From 1st SeptemberOfsted introduced 3 new inspection documents: Read more info For childminders and early years providers, teaching British values will probably encompass 2 different parts of the curriculum: The intention of this new legislation, linked to the Prevent duty for England and Wales, is that all children including the very young are protected from being radicalised at an early age.
Each class has one teacher and one Learning Support Practitioner. We use the terms beginning, developing, secure to define where children are within each level of development. We use scholarpack to track progress and attainment every half term.
Including the baseline, we input data seven times across the year to ensure outstanding progress is being made. We have high expectations and aim to get children to an expected level by the end of the year. We have a robust phonics and maths program to ensure children are making outstanding progress.
We aim to stretch and challenge all children, including those who have a higher starting point, to ensure that all achieve their highest potential. Busy Fingers In the session, there are three focused activities.
The other sessions vary from phonics games, handwriting, letter formation, free reading and using the iPad. These lessons will involve identifying, reading and writing the sounds in words and in complex sentences. Support and challenge is given during input and during the afternoons in interventions.
Supported activities linked to a themed story inspires and gives children opportunities to learn through play within an enriched environment. Maths In Maths we focus on one theme for the week e.
Problem solving is embedded throughout the week to ensure children are meeting their full potential. Topic We offer children a broad and balanced curriculum with opportunities for children to choose from a range of activities and learn independently.
Other areas of learning Each class will engage in one session a week of: Each child also has a Learning Journal showing a narrative of their learning through child initiated play, photos, next steps and comments linked to the characteristics of learning.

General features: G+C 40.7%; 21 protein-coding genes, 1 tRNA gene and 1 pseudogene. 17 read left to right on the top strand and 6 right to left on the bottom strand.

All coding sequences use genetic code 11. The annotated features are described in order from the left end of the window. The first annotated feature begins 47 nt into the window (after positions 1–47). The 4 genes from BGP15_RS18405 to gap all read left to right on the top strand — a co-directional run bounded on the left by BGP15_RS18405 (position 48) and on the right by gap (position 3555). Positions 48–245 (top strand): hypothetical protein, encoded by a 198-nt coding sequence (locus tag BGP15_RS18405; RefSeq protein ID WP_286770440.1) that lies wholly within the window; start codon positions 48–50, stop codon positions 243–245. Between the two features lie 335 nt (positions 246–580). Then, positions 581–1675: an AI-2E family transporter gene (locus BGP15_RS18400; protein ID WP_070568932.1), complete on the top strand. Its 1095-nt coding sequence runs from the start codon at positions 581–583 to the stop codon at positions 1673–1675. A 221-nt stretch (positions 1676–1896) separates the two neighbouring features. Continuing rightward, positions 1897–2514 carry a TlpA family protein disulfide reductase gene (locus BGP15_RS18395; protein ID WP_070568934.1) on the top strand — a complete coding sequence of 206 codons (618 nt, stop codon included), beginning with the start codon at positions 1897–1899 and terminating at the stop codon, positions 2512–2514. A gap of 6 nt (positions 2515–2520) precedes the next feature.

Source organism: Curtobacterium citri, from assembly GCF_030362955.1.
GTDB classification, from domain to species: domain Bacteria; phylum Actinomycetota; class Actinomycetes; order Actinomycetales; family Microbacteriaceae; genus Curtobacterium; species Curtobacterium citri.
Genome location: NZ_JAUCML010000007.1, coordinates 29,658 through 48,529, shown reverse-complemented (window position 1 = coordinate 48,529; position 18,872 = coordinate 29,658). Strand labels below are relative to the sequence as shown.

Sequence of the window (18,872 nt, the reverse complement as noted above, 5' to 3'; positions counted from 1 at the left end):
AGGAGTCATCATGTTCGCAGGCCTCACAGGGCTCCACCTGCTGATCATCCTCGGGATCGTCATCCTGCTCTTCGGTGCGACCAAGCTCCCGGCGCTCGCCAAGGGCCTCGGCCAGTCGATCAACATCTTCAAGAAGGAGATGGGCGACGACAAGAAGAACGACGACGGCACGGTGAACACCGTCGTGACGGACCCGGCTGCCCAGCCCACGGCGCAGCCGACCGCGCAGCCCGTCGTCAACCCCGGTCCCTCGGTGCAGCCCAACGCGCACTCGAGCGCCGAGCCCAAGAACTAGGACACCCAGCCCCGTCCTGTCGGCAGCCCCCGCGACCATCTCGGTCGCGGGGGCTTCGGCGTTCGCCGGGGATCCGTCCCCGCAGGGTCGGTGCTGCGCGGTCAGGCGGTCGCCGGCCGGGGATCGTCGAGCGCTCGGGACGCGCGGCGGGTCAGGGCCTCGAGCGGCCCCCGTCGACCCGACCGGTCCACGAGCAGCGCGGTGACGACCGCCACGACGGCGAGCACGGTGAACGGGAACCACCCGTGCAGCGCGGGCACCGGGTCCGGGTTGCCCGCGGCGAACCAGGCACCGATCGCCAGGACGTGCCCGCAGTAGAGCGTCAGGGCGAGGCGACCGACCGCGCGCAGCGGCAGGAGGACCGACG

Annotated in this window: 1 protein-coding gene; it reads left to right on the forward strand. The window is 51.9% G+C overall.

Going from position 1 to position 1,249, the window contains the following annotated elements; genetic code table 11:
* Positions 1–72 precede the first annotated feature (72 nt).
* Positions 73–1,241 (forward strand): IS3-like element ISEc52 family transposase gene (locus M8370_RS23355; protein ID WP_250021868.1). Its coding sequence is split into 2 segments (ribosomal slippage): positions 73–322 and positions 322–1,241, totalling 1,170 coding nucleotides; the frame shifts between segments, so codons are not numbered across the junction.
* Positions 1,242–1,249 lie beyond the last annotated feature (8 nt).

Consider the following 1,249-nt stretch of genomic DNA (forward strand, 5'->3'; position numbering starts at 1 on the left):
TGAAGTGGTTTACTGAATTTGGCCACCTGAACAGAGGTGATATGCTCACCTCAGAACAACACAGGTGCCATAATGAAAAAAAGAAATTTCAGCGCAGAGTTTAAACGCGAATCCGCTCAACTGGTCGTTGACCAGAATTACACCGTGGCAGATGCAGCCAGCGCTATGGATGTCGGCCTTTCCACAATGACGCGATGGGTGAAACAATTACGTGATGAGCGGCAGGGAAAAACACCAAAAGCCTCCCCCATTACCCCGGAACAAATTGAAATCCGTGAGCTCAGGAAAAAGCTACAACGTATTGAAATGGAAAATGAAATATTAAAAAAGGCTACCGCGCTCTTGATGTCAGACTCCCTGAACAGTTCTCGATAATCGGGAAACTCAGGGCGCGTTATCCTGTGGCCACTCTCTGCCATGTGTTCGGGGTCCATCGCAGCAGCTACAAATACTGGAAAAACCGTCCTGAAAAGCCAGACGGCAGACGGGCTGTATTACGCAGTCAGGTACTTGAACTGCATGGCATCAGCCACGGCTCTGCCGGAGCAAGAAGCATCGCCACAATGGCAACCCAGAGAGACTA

To create the Learning Journal we used an app called Tapetry. Communication and language Listening and attention: They listen to stories, accurately anticipating key events and respond to what they hear with relevant comments, questions or actions.
They give their attention to what others say and respond appropriately, while engaged in another activity. They use past, present and future forms accurately when talking about events that have happened or are to happen in the future.
They develop their own narratives and explanations by connecting ideas or events. Physical development Moving and handling: They move confidently in a range of ways, safely negotiating space.
They handle equipment and tools effectively, including pencils for writing. They manage their own basic hygiene and personal needs successfully, including dressing and going to the toilet independently.
Personal, social and emotional development Self-confidence and self-awareness: They are confident to speak in a familiar group, will talk about their ideas, and will choose the resources they need for their chosen activities.
Managing feelings and behaviour: They work as part of a group or class, and understand and follow the rules. They adjust their behaviour to different situations, and take changes of routine in their stride. They use phonic knowledge to decode regular words and read them aloud accurately.
They also read some common irregular words. They demonstrate understanding when talking with others about what they have read. They also write some irregular common words. They write simple sentences which can be read by themselves and others.Writing and reading are part of every aspect of your child’s life and while children do lots of literacy based activities at school (e.g.
writing, reading, handwriting, phonics), there are lots of ways that you can support your child at home. The writers of the three best stories will each receive a free place at a Talk for Writing conference of their choice and the overall winner will receive a free conference place and free copies of both the Talk for Writing Across the Curriculum and Talk for Writing in the Early Years books.
ntroductionntroduction 2 Effective leadership and management in the EYFS Leadership in early years is not an easy role. Often, individuals find themselves in the job with little training and support.
EYFS Curriculum. In Reception (Early Years) we follow the Statutory Framework for the Early Years Foundation Stage and Development Matters.
The curriculum for Early Years is organised into 7 . Welcome to the Early Years Foundation Stage (EYFS), which is how the Government and early years professionals describe the time in your child’s life between birth and age 5.
This is a very important stage as it helps your child get ready for school as well as preparing them for . The Early Years Foundation Stage pupils have their own outdoor area with sand or water, climbing equipment, bikes, writing opportunities, mud kitchen, construction and role play.